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Ask the Experts – Framework contracts

Monday April 19th, 2010

By Eddie Regan, Senior PASS Consultant

PASS Consultant Eddie Regan answers your queries regarding framework contracts

Q What is a framework contract?

The term ‘framework contract’ is used to cover agreements not covered by the definition of a contract to which the UK and Scottish Public Contract Regulations apply, but they may contain certain contractual provisions.

Framework contracts will normally detail the terms and conditions for call-offs from the frameworks. However, they will also ensure that contractors on the framework are aware that procurers are under no obligation to purchase anything.

Ultimately, a framework contract is an agreement with contractors, which establishes the terms and conditions governing contracts to be awarded during a given period.

Q Is there any useful literature on framework contracts?

The European Commission has produced an Explanatory Note on Framework Agreements which can be downloaded from:

The Office of Government Commerce has also published a revised guidance on framework contracts covering a range of aspects including ‘Setting up a framework agreement’ and ‘Examples of framework agreements’. The guidance, entitled Guidance on Framework Agreements in the new procurement Regulations, can be downloaded from:

Q What does the EU Procurement Directive say about framework contracts?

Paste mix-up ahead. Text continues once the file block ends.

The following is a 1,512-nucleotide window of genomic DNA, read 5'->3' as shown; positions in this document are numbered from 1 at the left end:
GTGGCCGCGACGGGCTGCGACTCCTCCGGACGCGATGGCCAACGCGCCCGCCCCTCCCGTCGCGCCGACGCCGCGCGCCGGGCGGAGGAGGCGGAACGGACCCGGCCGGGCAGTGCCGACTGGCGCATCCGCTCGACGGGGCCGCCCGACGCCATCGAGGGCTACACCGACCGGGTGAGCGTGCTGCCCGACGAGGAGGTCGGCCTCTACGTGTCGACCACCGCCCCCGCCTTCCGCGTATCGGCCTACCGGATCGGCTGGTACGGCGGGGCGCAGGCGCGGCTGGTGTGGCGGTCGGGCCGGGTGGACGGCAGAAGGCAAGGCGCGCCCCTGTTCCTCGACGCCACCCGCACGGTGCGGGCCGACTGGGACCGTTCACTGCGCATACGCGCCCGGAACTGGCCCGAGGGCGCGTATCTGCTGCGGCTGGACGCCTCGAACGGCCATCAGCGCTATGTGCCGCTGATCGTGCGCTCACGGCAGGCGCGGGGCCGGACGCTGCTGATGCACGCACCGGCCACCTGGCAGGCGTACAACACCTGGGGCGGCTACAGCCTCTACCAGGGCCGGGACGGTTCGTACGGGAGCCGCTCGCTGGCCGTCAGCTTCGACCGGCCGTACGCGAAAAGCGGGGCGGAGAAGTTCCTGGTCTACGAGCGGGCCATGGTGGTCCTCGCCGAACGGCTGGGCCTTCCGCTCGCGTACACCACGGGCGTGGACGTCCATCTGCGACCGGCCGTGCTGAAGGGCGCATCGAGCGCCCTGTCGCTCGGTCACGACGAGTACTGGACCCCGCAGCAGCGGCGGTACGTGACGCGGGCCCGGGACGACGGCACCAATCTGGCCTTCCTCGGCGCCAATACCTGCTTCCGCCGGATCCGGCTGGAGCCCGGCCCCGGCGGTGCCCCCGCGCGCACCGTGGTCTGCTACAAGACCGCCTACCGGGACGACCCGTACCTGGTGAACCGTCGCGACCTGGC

EU Directive 2004/18/EC defines a framework contract as “…an agreement between one or more contracting authorities and one or more economic operators, the purpose of which is to establish the terms governing contracts to be awarded during a given period, in particular with regard to price and, where appropriate, the quantity envisaged”.

It also defines part of the process for setting up a framework contract: “…when a contracting authority enters into a framework agreement in accordance with the provisions of this Directive relating, in particular, to advertising, time limits and conditions for the submission of tenders, it may enter into contracts based on such a framework agreement during its term of validity either by applying the terms set forth in the framework agreement or, if all terms have not been fixed in advance in the framework agreement, by reopening competition between the parties to the framework agreement in relation to those terms.

“The reopening of competition should comply with certain rules the aim of which is to guarantee the required flexibility and to guarantee respect for the general principles, in particular the principle of equal treatment. For the same reasons, the term of the framework agreements should not exceed four years, except in cases duly justified by the contracting authorities.”


Eddie is BiP Solutions’ Senior Procurement Consultant and frequently assists public sector organisations with clarification and interpretation of EU Directives and a wide variety of legislative issues. He is also Lead Consultant on BiP’s PASS Mark Health Check and provides in-house training on the tendering process – law and practice – to personnel in both the public and private sectors, including several multinational organisations.

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